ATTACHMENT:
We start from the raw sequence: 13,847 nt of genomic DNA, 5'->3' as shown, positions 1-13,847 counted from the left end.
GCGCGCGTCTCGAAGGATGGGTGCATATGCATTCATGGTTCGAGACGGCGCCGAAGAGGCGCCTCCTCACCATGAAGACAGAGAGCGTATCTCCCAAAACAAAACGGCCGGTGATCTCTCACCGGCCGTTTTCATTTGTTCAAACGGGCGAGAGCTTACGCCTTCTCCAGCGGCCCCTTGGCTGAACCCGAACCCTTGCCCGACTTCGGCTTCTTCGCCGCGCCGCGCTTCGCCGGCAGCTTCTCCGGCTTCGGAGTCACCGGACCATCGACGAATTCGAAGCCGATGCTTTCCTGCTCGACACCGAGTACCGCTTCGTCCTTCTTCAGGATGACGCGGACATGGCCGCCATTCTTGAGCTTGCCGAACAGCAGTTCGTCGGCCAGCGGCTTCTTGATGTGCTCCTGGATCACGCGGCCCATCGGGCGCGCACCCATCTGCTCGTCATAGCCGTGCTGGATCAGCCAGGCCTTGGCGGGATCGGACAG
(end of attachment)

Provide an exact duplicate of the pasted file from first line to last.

We start from the raw sequence: 13,847 nt of genomic DNA, 5'->3' as shown, positions 1-13,847 counted from the left end.
GCGCGCGTCTCGAAGGATGGGTGCATATGCATTCATGGTTCGAGACGGCGCCGAAGAGGCGCCTCCTCACCATGAAGACAGAGAGCGTATCTCCCAAAACAAAACGGCCGGTGATCTCTCACCGGCCGTTTTCATTTGTTCAAACGGGCGAGAGCTTACGCCTTCTCCAGCGGCCCCTTGGCTGAACCCGAACCCTTGCCCGACTTCGGCTTCTTCGCCGCGCCGCGCTTCGCCGGCAGCTTCTCCGGCTTCGGAGTCACCGGACCATCGACGAATTCGAAGCCGATGCTTTCCTGCTCGACACCGAGTACCGCTTCGTCCTTCTTCAGGATGACGCGGACATGGCCGCCATTCTTGAGCTTGCCGAACAGCAGTTCGTCGGCCAGCGGCTTCTTGATGTGCTCCTGGATCACGCGGCCCATCGGGCGCGCACCCATCTGCTCGTCATAGCCGTGCTGGATCAGCCAGGCCTTGGCGGGATCGGACAG